Thursday, June 26, 2014

Has Health Insurance Hurt the Church?

Yup, I'm pretty sure this is a controversial topic and I am also pretty sure I would like some feedback from you on it.

This is something that I have thought about off and on over the last couple years maybe, but it has really been driven home to me over the last six months.  First off, this is not a plea for money--we are abundantly blessed, as I plan to point out.  Second, it is not a diatribe against health insurance.  Third, it is meant to hold me accountable for putting my money where my mouth is about to be.

Let me share our story:  We have Samaritan Ministries--we send our money to a family in need every month. If there are more needs than money, the need is prorated, which means you will not get enough money to pay off your whole hospital bill.  So when Nicole was born, we turned in our need.  It was prorated to 85%, meaning we had close to $1000 that was not going to be covered by the ministry.  To my money-bothered brain, this looked big.  You add to that a total combination of 4 weeks off work between D and I and the number looked staggering.  What happened?  We got some extra money from Samaritan Members, some money in sympathy cards and an offering from a church group.  We ended up with an extra $50 (if I count the one bill we got 5 months later)  I felt bad when we got the check from the church in the mail.  After all, we had insurance, but as someone told me, you have other expenses as well.  That was true and I like to think the money was put to very good use.

Which brings to a thought that I am afraid is becoming popular among Christians.  You have health insurance--therefore you do not need our monetary support.  If you don't have health insurance, you should have and therefore you still do not need our monetary support.  I am all for health insurance, but I think we are missing the big picture when we don't help our friends, family and neighbors when they are going through a rough time.

What does health insurance cover?  Medical expenses after the deductibles and co-pay which can easily be more than a bit of pocket change.

What kind of costs are incurred through hospitalization and/or death?  Time off work; extra money for food if you are not at home to eat; travel and gas expense to go see your loved one in the hospital; funeral home expense; coffins, gravestones, memorial tributes to the loved one; etc. etc.   Who pays for this?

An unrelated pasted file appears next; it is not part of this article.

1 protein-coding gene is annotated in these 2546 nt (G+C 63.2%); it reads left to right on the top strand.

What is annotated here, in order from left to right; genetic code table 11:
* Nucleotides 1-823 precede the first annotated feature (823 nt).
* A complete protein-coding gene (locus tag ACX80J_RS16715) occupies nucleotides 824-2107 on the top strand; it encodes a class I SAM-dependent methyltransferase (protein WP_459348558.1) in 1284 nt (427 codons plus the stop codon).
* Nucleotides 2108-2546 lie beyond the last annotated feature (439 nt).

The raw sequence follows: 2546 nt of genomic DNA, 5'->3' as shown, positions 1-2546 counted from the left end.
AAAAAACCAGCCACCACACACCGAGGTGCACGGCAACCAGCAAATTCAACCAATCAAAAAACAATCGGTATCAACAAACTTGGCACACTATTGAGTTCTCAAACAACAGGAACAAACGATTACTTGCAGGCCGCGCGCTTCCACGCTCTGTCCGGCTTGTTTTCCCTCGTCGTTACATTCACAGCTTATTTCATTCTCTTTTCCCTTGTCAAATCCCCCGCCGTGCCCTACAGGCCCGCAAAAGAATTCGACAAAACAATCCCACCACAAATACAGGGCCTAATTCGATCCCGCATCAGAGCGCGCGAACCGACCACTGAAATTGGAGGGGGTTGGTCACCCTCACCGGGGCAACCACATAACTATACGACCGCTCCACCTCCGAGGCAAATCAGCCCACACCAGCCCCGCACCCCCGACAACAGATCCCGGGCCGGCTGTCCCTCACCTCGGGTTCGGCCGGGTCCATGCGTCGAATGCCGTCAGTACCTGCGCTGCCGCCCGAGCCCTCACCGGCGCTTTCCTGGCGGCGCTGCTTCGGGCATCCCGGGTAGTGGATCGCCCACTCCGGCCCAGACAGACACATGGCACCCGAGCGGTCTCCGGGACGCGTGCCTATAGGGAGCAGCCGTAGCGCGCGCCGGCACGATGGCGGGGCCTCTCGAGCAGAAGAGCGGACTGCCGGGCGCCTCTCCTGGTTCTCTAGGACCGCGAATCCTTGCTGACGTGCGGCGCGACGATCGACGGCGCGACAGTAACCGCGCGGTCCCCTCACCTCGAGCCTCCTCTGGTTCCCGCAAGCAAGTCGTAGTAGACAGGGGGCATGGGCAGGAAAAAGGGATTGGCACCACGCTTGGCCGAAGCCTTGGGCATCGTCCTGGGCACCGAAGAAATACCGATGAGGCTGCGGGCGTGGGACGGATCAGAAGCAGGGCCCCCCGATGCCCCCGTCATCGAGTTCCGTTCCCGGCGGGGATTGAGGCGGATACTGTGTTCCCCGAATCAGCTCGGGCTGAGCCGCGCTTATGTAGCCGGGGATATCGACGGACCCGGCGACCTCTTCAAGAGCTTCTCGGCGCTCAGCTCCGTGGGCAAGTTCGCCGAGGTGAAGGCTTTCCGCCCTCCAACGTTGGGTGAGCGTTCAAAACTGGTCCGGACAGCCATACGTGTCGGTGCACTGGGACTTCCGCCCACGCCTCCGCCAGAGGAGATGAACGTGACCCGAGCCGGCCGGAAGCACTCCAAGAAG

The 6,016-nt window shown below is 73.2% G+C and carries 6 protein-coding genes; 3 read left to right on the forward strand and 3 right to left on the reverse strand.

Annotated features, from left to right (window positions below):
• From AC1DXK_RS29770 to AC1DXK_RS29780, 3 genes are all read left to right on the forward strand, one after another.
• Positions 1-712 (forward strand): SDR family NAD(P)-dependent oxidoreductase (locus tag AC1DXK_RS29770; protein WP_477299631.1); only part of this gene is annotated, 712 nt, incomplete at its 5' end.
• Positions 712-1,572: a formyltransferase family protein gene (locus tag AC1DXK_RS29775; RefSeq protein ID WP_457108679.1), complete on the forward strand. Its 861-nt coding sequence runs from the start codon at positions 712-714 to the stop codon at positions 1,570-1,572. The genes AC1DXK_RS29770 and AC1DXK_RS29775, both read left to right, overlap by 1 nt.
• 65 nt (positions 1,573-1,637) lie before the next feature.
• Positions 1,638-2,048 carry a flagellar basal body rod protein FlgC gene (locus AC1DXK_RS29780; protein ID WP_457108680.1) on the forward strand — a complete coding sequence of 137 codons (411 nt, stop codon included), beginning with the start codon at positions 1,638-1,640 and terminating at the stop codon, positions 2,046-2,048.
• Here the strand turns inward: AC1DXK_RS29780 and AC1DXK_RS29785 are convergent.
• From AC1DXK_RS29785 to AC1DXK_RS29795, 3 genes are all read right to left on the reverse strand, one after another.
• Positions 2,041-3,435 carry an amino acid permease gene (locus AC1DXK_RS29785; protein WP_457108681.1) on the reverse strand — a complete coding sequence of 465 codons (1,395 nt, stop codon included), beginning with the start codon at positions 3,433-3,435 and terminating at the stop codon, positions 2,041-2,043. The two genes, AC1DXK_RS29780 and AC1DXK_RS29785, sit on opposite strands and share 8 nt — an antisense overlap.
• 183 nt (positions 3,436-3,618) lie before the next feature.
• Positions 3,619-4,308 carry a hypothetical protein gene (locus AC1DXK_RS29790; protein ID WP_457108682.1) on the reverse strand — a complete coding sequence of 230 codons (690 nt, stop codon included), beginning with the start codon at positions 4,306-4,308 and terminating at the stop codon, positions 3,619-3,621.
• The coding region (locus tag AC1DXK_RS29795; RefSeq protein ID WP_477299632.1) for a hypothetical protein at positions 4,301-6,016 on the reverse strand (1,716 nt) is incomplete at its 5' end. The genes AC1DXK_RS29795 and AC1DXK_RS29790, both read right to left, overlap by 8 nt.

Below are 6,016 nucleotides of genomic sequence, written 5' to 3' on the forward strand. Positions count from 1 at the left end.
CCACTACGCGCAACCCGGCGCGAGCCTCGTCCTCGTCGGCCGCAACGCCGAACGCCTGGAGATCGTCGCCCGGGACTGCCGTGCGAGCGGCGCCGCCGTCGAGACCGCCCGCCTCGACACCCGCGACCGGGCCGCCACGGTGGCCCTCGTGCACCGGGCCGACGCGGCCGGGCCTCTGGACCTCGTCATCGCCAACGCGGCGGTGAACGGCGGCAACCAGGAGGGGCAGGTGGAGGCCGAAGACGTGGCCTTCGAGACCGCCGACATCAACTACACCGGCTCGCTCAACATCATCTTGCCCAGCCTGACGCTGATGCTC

On top of that is the fact of a simple act of sacrificial caring--it's easy enough to buy a card, write a few thoughts in it and drop it in the mail.  But what about writing out that check or putting in the cash?  It doesn't have to be much--but it says a little extra to the recipient.  It says I cared enough about you to want to help with more than just words.

Do I send money now?  That is a personal question, but I will say, I haven't completely learned everything about this, nor do I perform perfectly on this subject.  I am speaking to the choir on this, but I do hope I can look at a person in need the next time and think--I wonder what other expenses they have besides medical that I could help out with?

So what am I saying?  I am simply trying to pass on something I have learned and been challenged with and convicted in and definitely blessed by.  I'm also not saying you must send money every time.  My basic gist of this post is to say: don't write people off because they have or should have had health insurance.  Take in the big picture.

It is very troubling to me when a church/individual doesn't offer monetary support because the person has or should have had health insurance.  In my mind, true love is demonstrated by digging into the pockets to help those whose pockets incurred a leak, however temporary that may be.  What is the purpose of the church? Yes, it is to glorify God, but isn't it also to rally around our hurting brothers and sisters and show them love and compassion and in doing so, we glorify God? To weep with those who weep and to rejoice with those who rejoice?

I also realize each circumstance is different and all angles need to be considered, but along with that, I don't think we should withhold money from someone because we think they are rich and able to afford the extra expenses.  Maybe they are, but maybe they would like to feel part of a community that cares about them and rallies to support them.

And now, I will come off of my hobby horse and attempt to go on about my work.  I have learned in the last 6 months that everyone's experience is different and it is humbling to be the recipient while there can be a bit of pride involved in being independent.  I've learned that people care in so many ways and I have been so blessed by all the ways people have given to us--not just in the monetary sense.

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